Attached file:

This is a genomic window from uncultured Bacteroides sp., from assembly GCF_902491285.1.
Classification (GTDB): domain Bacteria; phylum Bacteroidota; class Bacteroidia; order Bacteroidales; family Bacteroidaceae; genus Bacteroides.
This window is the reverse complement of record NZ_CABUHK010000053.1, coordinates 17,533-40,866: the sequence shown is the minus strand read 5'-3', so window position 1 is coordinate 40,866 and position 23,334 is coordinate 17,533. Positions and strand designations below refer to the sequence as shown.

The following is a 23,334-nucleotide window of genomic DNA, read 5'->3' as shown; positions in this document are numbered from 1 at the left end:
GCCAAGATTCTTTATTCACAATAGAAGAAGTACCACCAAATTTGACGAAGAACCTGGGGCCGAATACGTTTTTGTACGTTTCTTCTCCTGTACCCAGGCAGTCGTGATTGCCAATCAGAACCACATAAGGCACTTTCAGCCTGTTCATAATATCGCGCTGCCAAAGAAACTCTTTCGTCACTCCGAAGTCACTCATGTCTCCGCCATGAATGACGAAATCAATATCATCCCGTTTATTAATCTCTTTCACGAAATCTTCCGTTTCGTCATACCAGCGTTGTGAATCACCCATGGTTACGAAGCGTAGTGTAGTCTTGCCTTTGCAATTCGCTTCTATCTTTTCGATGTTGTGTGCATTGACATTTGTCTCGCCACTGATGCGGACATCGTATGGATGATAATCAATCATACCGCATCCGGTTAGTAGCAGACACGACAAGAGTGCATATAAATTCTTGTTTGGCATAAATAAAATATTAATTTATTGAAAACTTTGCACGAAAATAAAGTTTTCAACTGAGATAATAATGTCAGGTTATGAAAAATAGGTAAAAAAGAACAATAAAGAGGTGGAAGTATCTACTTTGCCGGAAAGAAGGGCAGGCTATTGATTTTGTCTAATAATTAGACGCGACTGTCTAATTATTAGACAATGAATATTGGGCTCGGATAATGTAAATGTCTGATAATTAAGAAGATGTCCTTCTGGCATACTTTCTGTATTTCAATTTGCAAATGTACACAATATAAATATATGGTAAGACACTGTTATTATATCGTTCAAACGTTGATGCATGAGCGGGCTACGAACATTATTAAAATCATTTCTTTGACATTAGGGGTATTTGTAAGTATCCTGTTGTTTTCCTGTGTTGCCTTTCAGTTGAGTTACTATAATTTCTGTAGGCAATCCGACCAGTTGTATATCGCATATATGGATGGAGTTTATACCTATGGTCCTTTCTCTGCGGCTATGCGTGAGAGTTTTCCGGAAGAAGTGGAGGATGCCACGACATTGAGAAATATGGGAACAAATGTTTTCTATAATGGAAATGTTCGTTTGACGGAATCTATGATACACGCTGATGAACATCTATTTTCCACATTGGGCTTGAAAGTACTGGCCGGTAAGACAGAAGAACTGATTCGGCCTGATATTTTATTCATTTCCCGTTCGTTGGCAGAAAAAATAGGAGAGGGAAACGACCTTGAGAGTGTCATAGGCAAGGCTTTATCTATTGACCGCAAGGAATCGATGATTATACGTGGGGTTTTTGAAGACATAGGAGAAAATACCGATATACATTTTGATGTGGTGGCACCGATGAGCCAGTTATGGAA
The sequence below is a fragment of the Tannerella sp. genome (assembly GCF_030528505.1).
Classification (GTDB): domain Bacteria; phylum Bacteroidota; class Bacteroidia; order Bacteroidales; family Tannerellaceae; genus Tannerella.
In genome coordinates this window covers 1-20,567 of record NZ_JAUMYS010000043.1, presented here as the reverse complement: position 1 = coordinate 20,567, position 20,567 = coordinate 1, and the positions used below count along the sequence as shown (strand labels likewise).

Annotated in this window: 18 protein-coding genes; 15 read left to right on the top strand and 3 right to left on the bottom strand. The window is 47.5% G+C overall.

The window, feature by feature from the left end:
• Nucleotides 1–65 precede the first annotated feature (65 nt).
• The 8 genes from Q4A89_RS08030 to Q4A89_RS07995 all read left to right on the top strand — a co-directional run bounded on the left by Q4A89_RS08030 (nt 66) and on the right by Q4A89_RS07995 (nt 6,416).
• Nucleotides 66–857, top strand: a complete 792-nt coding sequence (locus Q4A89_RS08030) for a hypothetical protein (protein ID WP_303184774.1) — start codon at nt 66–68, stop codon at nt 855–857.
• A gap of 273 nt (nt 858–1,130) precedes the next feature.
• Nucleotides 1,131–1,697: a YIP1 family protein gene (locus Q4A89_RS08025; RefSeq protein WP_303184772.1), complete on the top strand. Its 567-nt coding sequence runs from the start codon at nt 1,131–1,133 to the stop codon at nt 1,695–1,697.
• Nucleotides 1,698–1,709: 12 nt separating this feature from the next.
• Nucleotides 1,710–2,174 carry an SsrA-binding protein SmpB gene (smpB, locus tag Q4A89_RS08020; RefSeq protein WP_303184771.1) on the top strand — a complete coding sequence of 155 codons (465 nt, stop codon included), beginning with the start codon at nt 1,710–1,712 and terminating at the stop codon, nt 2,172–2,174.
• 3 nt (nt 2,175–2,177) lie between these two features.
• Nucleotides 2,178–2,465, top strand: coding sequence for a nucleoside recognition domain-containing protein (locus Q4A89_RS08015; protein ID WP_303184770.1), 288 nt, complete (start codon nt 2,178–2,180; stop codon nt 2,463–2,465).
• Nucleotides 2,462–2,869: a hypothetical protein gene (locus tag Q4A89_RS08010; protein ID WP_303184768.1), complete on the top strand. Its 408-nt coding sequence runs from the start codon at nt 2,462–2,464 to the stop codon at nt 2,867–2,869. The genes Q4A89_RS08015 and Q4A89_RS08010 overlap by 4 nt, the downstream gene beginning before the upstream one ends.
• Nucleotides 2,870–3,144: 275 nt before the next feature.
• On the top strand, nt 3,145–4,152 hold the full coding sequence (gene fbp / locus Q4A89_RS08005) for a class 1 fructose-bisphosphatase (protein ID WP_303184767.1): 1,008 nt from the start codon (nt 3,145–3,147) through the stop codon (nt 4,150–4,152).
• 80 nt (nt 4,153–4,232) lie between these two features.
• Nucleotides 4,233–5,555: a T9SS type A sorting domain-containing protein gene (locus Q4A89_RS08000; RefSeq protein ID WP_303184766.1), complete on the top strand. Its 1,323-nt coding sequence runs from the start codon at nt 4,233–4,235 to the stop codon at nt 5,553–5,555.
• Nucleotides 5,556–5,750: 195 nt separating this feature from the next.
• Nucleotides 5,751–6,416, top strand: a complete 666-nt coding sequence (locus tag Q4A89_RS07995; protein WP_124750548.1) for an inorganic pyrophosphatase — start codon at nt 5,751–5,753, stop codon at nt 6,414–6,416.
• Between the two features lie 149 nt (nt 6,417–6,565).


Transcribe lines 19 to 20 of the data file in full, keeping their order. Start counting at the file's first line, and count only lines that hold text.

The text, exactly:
• Nucleotides 2,178–2,465, top strand: coding sequence for a nucleoside recognition domain-containing protein (locus Q4A89_RS08015; protein ID WP_303184770.1), 288 nt, complete (start codon nt 2,178–2,180; stop codon nt 2,463–2,465).
• Nucleotides 2,462–2,869: a hypothetical protein gene (locus tag Q4A89_RS08010; protein ID WP_303184768.1), complete on the top strand. Its 408-nt coding sequence runs from the start codon at nt 2,462–2,464 to the stop codon at nt 2,867–2,869. The genes Q4A89_RS08015 and Q4A89_RS08010 overlap by 4 nt, the downstream gene beginning before the upstream one ends.